What's happened instead is that I created a company that helps mothers. This is an important point. I'm pretty certain that what sets Brave Writer apart from other home school curricula is that I am a homeschooling mother and writer, not a dad, not a business man, not an educator.

Homeschool moms have specific experiences that go unaddressed by the standard curricula.

When a writing manual says: "Write a four sentence paragraph about autumn that includes a topic sentence" - it is only telling the child what to do, not how to do it. Moms will read the instructions and watch the otherwise exuberant little boy sit blankly, not moving. How do you get a kid who stares out the window to write?

So my materials all start from this question: What catalyzes the writer to emerge from behind blue eyes? (A "Who" reference for my rock 'n roll readers )

I answer: A mother who understands the natural stages of growth in a writer, and who fosters an environment where the writer may emerge at his own pace.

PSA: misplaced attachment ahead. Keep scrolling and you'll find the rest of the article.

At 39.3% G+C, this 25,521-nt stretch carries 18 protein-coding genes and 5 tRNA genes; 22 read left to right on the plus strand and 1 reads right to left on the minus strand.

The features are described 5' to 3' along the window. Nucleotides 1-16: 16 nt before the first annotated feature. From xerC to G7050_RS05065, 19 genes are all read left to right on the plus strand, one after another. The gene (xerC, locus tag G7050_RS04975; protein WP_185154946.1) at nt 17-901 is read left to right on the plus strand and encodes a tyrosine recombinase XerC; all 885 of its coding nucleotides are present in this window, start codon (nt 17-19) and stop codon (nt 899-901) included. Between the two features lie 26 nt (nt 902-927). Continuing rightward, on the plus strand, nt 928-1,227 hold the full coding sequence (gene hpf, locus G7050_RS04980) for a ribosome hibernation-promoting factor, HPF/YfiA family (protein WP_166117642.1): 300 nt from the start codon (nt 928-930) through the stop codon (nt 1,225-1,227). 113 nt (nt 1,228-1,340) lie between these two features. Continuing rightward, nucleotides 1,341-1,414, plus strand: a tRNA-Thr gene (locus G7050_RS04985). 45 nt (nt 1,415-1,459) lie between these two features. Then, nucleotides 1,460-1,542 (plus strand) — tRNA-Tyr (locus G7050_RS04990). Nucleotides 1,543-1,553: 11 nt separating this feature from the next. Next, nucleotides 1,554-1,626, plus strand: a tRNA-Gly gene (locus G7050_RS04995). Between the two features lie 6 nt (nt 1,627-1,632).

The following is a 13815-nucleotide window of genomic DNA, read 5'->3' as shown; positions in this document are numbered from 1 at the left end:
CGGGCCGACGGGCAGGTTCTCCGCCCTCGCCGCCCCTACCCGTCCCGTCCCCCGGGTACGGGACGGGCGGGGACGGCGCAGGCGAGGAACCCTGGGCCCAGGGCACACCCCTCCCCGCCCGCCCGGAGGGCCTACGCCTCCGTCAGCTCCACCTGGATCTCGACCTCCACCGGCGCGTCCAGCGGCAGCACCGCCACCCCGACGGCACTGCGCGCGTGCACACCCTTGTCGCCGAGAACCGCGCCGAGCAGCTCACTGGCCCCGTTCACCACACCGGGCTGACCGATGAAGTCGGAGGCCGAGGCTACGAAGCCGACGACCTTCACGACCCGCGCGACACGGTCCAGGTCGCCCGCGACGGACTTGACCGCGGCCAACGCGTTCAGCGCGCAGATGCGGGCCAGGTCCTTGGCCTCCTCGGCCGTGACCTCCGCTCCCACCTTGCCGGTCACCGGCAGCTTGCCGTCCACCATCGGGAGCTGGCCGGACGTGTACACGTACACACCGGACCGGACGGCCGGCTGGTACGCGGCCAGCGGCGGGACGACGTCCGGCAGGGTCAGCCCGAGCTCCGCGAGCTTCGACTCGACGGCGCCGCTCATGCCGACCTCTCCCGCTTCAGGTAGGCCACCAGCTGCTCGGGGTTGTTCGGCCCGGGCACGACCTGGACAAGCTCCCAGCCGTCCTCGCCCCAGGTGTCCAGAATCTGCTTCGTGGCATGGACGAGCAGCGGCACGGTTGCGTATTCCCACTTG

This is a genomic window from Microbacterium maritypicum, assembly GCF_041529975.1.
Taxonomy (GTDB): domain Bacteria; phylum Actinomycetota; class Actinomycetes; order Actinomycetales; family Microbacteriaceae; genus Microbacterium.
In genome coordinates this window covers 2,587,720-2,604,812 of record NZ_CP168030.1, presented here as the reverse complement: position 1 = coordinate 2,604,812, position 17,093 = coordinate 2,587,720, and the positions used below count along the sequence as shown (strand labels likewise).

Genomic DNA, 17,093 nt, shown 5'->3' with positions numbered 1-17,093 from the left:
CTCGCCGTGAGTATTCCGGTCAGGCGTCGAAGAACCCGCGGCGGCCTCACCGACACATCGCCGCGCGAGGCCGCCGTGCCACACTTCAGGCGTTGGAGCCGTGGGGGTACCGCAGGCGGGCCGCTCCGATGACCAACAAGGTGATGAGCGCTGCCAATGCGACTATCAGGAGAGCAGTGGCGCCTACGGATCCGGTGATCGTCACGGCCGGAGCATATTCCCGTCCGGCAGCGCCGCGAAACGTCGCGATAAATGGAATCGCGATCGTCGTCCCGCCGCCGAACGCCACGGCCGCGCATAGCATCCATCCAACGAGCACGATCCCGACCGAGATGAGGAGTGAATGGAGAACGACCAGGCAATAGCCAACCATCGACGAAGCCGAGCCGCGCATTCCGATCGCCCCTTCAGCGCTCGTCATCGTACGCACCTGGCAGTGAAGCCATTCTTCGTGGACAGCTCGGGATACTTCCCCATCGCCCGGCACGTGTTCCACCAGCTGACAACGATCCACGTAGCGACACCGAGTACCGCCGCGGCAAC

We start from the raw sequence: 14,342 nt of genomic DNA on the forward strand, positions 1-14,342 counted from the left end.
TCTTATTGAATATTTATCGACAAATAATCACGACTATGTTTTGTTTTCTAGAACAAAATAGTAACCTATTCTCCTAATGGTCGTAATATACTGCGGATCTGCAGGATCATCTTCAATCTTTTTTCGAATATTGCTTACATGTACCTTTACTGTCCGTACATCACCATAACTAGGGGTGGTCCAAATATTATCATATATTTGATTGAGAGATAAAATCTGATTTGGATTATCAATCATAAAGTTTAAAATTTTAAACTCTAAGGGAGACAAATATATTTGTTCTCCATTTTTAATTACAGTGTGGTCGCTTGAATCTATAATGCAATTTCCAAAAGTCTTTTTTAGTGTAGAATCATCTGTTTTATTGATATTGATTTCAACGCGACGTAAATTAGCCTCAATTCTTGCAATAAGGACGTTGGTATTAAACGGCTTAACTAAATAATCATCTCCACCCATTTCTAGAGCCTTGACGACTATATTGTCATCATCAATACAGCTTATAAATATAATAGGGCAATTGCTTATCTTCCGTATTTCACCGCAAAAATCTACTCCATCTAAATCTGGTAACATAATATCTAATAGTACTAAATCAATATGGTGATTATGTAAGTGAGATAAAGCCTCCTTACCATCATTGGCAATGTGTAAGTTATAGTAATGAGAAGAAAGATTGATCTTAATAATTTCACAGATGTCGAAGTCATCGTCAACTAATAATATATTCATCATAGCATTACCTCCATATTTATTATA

So that's what Brave Writer is in a nutshell. I've doubled my business this year (truly astounding!) and am nearly drowning. I may be at my first tipping point. It's exciting and scary.

Incidentally, the curricula that turned me down originally, has now asked to carry my manual in their catalog. Hmmmm.

My answer?

So far, I've decided that I don't need the extra work more money and customers would mean. We're on the "grow as we can support the growth" model, which is counterintuitive if money is the goal, but more reasonable if having a family life is the goal (which it is for us).